Safe Family: Snakes in the summer

At best, it causes nausea, vomiting, pain, and swelling. At worst, it kills you. Some communities say they have been dealing with a rash of snake bites and this weather could be to blame. We are told because of the heat and the drought, snakes are moving around a lot more to look for shade and water. Here’s more in our Safe Family report.

"They’re getting more dangerous because of the heat," Texas Game Warden Danny Chavez says.

Their stare alone is scary. Their hiding places can be anywhere. And as this dry summer just heats up, snakes are making their move.

In a rash of snake bites in South Texas, the most recent included a seven year old girl.

"He did a lot of venom work on her, injected a lot of venom in her. She had a lot of swelling, a lot of pain."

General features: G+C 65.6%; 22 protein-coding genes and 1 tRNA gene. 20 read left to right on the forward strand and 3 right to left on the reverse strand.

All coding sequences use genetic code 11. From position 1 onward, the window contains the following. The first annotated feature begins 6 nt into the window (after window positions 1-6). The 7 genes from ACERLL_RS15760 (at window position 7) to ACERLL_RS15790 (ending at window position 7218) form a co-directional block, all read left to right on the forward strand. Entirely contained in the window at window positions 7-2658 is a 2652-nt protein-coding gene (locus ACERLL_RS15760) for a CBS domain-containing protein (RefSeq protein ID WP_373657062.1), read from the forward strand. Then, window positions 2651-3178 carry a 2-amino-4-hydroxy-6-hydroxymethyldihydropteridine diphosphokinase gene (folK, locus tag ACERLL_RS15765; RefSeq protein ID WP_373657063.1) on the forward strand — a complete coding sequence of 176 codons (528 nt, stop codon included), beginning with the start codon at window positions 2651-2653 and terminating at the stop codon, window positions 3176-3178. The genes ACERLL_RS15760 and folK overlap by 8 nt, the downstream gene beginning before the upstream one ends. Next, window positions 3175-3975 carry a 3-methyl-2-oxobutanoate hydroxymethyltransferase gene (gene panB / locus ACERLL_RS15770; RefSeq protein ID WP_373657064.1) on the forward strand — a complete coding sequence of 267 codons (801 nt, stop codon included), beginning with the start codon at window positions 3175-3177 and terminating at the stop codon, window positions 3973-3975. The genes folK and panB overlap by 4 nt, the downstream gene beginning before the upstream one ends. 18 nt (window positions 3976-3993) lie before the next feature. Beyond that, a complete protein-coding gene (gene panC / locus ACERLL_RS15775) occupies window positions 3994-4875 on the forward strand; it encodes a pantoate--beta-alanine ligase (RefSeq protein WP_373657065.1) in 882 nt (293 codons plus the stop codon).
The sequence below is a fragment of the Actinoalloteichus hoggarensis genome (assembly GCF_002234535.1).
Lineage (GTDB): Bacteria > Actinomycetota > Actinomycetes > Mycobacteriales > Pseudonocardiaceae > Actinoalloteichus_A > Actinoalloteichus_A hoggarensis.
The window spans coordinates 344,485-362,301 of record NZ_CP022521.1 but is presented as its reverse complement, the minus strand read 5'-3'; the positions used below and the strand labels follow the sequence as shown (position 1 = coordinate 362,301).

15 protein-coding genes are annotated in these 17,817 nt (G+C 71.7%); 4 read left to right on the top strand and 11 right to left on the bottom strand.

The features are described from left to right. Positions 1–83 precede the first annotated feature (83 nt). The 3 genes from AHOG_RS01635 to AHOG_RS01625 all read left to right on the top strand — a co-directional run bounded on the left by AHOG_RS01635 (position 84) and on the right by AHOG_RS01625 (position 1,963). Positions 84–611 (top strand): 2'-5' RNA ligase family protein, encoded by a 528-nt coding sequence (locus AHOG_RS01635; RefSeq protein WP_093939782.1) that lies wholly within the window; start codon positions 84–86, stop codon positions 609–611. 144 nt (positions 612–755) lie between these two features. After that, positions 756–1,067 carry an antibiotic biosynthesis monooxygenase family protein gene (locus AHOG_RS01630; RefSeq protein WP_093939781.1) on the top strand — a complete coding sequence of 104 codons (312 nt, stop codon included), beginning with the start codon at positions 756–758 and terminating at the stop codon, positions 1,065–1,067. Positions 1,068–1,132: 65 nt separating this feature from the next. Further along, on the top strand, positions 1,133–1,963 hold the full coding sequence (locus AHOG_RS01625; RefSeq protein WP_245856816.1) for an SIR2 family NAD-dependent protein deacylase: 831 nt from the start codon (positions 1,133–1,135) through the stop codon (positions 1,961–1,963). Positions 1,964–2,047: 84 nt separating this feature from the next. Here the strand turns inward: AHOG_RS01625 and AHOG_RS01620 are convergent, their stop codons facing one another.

Also bitten was a man in his fifties, the cousin of Henry Albaraz.

"He was working in the garden here, and he picked up some brushes and in the brushes, the snake was in there."

He said the pain was so intense, his cousin just passed out.

"The man across the street found him and they flew him to Wilford Hall in San Antonio."

Summer snake sightings can be common, but Albaraz says this summer is setting a new precedent.

"We’re always finding them in the back yard."

"We’re expecting to see more snake bites this year."

"Wear shoes, definitely wear shoes."

>The 4 Poisonous Snakes Native to Texoma



Cottonmouth (a.k.a. water moccasin)


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